When a lady asked Dr. Johnson how he came to commit a palpable blunder in his 'Dictionary,' he replied: Ignorance, Ma'am, pure ignorance.' Lord Macaulay was never seduced into such a display of frankness, although he could have afforded it equally well. It was a point of honour with him never to admit an error; and his disciples manfully maintain to this hour that he never was guilty of one. There has been enough of this. We have a duty to perform, though we are well aware that it is an invidious and a difficult one. Almost all readers feel the charm of Lord Macaulay's eloquence,
that Lord Melbourne remarked: Macaulay eminently characteristic exaggeration of the is always so cock-sure of everything.' We personal defects of Luxembourg and King were instantly reminded of him by the pas- William:sage in which a great contemporary warns both readers, and writers against the tendency to break loose from the unseen spell by which a conscientious criticism binds them down-to screw up the possible and probable into certainty, to suppress counterbalancing considerations, and to substitute pleasing romance in place of half-known and perplexing realities.'*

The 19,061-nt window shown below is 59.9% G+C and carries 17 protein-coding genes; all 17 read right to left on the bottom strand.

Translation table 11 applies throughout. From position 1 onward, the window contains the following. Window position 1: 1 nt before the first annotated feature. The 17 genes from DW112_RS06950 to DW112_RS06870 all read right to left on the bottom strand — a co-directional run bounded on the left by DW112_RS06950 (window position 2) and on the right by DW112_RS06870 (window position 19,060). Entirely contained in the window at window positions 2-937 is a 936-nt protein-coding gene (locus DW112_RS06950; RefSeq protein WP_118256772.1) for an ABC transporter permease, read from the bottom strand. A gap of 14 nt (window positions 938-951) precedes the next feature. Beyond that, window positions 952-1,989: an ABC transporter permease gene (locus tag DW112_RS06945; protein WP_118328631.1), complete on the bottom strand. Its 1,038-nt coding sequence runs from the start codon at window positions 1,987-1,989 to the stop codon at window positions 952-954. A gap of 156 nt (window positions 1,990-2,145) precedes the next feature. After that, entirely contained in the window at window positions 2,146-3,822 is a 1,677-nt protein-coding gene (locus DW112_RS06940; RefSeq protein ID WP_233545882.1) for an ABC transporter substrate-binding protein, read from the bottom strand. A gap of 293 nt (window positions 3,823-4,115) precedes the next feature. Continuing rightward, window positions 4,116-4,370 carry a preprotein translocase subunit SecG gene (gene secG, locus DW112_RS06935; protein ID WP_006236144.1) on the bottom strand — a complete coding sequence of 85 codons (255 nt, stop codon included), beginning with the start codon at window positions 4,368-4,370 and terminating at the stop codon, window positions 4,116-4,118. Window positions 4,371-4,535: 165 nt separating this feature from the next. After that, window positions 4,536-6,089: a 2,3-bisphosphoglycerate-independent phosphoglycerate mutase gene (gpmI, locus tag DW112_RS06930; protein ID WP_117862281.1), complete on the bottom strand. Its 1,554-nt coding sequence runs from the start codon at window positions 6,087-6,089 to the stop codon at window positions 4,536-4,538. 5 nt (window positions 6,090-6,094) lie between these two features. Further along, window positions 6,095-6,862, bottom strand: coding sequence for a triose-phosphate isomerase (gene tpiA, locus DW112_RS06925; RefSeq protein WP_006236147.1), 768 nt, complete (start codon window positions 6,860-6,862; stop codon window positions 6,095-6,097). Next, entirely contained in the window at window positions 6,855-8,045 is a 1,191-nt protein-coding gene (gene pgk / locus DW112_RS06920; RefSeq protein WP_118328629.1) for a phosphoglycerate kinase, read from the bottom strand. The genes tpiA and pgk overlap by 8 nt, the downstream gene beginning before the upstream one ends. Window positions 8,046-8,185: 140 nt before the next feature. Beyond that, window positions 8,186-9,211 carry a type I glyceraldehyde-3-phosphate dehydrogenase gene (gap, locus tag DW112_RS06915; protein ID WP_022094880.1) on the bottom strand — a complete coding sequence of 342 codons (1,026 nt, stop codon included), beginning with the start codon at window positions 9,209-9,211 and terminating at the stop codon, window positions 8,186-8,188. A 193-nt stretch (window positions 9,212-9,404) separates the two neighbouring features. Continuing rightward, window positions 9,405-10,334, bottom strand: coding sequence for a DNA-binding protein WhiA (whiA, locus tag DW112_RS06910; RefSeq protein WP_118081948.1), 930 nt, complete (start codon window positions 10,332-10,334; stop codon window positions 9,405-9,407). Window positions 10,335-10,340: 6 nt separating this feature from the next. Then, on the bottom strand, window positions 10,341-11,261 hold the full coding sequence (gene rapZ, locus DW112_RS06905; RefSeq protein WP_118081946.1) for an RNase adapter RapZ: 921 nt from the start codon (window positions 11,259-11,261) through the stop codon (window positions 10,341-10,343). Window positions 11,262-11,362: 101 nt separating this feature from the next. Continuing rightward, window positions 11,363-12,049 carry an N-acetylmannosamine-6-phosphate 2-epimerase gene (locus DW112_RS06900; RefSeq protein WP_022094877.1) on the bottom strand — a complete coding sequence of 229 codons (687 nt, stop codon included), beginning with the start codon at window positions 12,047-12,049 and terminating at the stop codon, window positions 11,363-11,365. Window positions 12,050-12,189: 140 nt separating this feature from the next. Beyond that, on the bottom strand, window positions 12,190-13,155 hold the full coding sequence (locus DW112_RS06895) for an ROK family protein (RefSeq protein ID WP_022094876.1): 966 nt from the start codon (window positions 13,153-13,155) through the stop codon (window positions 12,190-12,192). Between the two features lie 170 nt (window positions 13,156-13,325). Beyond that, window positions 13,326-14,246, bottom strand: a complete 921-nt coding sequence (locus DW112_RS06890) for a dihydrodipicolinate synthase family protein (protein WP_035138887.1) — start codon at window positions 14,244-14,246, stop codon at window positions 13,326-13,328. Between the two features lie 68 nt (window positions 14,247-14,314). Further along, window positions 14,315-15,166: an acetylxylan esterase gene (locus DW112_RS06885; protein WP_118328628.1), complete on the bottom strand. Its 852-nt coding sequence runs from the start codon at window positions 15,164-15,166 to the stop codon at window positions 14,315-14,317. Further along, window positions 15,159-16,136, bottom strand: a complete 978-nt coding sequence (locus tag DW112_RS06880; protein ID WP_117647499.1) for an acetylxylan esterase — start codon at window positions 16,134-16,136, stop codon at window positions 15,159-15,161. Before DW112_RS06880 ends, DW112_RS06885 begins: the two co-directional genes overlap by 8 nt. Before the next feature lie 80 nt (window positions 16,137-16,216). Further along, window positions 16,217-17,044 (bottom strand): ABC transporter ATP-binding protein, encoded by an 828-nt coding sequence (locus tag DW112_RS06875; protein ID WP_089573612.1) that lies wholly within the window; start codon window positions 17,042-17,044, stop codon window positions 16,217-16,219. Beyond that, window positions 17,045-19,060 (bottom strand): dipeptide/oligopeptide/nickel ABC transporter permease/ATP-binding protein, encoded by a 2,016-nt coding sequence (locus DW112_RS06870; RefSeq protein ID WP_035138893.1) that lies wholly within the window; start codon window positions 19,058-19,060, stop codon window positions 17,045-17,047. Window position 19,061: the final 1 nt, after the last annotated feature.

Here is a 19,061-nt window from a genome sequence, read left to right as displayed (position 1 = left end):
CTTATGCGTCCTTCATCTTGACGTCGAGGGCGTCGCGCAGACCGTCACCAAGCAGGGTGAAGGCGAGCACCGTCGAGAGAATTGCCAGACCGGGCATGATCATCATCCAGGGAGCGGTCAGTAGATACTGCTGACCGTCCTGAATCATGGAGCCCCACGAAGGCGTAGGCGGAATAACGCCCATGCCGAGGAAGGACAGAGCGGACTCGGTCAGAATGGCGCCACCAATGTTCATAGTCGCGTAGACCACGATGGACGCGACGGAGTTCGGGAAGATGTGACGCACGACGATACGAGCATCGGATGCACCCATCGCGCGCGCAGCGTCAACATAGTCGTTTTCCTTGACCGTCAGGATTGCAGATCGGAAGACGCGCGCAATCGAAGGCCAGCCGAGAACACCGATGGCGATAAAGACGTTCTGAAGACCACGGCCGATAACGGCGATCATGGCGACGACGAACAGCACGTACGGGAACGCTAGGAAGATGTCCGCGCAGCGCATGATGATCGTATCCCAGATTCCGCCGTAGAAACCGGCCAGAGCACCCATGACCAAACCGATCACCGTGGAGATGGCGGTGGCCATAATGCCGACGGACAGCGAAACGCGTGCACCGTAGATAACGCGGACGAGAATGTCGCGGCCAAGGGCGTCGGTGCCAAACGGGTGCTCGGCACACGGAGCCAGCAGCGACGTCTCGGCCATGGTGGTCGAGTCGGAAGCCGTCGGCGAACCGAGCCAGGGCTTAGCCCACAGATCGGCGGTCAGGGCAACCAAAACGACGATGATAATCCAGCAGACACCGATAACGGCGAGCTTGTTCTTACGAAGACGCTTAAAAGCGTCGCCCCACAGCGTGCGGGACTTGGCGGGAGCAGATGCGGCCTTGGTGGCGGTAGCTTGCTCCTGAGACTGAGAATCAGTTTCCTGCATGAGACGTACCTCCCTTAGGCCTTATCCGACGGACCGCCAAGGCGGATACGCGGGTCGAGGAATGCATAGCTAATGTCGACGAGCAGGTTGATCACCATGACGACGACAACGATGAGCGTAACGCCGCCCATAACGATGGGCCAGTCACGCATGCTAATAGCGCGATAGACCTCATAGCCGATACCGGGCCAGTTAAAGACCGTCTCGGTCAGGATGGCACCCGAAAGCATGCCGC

Then, there was his notorious fondness for the dramatic or melodramatic in composition, for telling contrasts and picturesque details that meretricious taste, that vanity of style, by which an author may be as dangerously misled as a woman by vanity of dress. Effect was to him what Action' was to Demosthenes, or l'audace, toujours l'audace to Danton his aim, his end, his principle, his condition and criterion of success. The artistic delineations and descriptions on which he prided himself have been compared to Rembrandt pictures, made up of dazzling lights and deep shades: a comparison which suggests that, whilst the painter may select subjects adapted to his peculiar talent, the historian must take scenes and characters as they present themselves, and paint them with the fidelity of truth. Lord Macaulay does not seem to know what an unvarnished narrative, a graduated tone, or a neutral tint means: he has only black and white, with two or three of the most showy colours, on his palette; and as he dashes them on his canvas with the impetuosity of creative genius, the results are too often mere fancy pieces, not drawings from nature or portraits from the life. But nature abhors a violent contrast almost as much as she is said to abhor a vacuum; whilst spotless patriots and black-and-allblack villains are as rare as giants and dwarfs in life